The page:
• Product liability protects against claims alleging your product or service caused injury or damage.
  • Professional liability protects brands against lawsuits of inferior work or service.
2022 Influencer Marketing Best Practices

Where Can Brands Purchase Influencer Insurance?

Brands can depend on three main ecosystems to provide influencer insurance, including:

  • Commercial insurance broker, representing the buyer
  • Insurance agent, representing the insurer
  • Independent marketplace, partnering with other industry players

Naturally, shopping for commercial insurance is a nuanced process. It’s more than merely landing on the cheapest deal. Brands want online support, multi-channel communication, comprehensive coverage, and more. Working with a trusted commercial insurance broker is an excellent way to address your particular needs, especially one specializing in your industry. 

Insurance agents can also be helpful; however, they do bat for the insurer instead of the buyer. So, you might end up with more products than you genuinely need. Independent marketplaces are designed for convenience and efficiency as opposed to guidance and support. It’s a solid idea to know what you want before teaming with an independent marketplace. 

Related Post
UGC Rights: Who Owns the Content You Pay Influencers to Create for You?

How Much Does Influencer Insurance Cost?

Although each brand is unique and unlike another, the insurance industry relies on several concrete factors to determine the premium cost for influencer insurance. Aside from your brand’s size and developmental stage, insurers consider the following factors: 

  • Exposures: risks being insured
  • Company practices; views on safety, compliance, and risk management
  • Revenue: total amount of income generated by the sales of goods and services
  • Location: where your business is located
  • Number of employees: size of your workforce
  • Business equipment and property: includes office equipment, specialized tools, real property, etc.
  • Program structure: the amount of deductible and willingness for a company to assume more risk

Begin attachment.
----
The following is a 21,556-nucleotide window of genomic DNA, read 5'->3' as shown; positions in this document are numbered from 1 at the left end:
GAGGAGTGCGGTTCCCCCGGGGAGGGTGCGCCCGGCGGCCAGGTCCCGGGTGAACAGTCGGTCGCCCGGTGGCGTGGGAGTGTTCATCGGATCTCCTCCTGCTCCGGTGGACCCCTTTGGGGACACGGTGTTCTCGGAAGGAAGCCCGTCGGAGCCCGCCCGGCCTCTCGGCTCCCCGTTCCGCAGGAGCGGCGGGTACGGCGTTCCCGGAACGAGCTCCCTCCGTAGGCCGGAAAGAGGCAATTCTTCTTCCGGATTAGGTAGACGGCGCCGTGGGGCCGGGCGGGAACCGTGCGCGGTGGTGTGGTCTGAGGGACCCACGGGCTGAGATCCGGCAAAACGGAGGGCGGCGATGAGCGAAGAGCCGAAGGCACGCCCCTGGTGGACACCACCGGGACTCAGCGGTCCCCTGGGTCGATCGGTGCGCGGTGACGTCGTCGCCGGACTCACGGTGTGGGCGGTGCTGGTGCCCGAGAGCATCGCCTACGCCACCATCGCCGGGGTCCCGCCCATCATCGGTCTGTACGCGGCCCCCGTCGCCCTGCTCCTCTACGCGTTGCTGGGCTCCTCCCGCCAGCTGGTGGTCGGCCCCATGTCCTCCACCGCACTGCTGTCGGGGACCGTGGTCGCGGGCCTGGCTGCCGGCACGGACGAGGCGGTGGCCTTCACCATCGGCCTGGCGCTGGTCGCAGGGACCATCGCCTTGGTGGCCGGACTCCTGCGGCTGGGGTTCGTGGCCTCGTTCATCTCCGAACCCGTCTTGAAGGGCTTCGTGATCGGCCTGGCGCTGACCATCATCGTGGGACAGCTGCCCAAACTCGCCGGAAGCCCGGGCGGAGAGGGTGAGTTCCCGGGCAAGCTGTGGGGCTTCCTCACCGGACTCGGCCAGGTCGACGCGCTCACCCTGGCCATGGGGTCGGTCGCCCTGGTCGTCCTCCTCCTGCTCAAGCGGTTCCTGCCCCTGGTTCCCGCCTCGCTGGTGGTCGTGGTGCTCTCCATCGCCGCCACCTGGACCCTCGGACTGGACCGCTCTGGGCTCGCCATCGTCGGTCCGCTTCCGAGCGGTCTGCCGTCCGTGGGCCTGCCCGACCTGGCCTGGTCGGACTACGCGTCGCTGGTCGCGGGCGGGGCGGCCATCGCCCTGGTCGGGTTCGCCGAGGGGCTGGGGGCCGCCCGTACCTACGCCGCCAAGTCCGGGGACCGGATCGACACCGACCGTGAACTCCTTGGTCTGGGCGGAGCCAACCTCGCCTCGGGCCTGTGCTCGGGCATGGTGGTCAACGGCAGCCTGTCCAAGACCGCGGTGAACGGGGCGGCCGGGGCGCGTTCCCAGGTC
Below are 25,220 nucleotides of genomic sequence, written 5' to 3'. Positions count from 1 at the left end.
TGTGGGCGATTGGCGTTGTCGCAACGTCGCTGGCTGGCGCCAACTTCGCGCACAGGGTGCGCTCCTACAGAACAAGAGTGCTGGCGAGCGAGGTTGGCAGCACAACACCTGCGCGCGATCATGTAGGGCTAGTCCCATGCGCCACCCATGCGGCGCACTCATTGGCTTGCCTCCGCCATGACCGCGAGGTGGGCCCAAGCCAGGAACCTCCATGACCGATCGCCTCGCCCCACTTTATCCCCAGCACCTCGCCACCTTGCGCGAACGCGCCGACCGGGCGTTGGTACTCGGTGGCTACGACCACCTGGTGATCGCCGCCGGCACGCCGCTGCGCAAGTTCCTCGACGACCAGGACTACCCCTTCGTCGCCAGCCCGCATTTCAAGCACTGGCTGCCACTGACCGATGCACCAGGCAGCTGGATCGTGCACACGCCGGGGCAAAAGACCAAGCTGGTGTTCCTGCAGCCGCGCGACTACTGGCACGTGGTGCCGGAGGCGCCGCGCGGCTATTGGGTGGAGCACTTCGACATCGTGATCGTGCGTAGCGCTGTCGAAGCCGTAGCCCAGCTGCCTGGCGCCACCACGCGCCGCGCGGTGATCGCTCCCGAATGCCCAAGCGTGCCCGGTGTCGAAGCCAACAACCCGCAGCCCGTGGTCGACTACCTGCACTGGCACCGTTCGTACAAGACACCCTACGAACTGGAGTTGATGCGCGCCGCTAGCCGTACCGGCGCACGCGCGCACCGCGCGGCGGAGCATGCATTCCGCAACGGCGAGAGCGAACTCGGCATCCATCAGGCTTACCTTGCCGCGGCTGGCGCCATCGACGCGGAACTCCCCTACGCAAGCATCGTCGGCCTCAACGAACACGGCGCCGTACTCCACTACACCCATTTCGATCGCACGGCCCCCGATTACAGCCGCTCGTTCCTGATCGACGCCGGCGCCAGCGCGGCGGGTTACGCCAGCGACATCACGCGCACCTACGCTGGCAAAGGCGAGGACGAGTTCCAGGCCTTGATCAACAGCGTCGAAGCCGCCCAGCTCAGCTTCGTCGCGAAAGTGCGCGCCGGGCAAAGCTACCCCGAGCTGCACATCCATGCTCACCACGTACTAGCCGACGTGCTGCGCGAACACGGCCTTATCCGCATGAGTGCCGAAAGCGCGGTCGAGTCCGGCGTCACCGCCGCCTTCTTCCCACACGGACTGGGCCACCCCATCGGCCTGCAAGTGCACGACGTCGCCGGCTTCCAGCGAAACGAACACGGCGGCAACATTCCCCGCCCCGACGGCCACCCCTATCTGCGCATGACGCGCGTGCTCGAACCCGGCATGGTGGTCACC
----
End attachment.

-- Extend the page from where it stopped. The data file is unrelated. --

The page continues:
• Claims history: the type and amount of past claims against the company

Influencer marketing isn’t going away anytime soon, making it an excellent idea to understand the terrain extensively. Identification is a massive part of risk management, and some might say it’s half the battle. By taking into account known risks and practicing clever risk management techniques, brands can become savvy marketers and harness influencers’ impact to the fullest.  

Influencer marketing is a hot topic currently. Nearly 41 million creators have up to 100,000 followers, giving brands the perfect opportunity to capitalize on this technique. However, clever brand leaders won’t blaze trails blindly. This post reviews the risks and challenges that can surface unexpectedly, leaving brands navigating unfamiliar territory regarding influencer marketing. Plus, let’s unveil some tailored solutions for brands, content creators, and influencers. 

Shraddha Nair FounderShielf Influencer Insurance

About the Author

Shraddha Nair (She/Her)

Shraddha is a Client Advisor, Customer Success team member with Founder Shield, a risk management partner for rapidly evolving, high-growth companies. Founder Shield works with more venture-backed companies than any other brokerage in the world and was created to take the stress out of buying insurance for venture-backed startup companies. . 

Connect with me!



Ready to run your next campaign?

Make me famous

I want clicks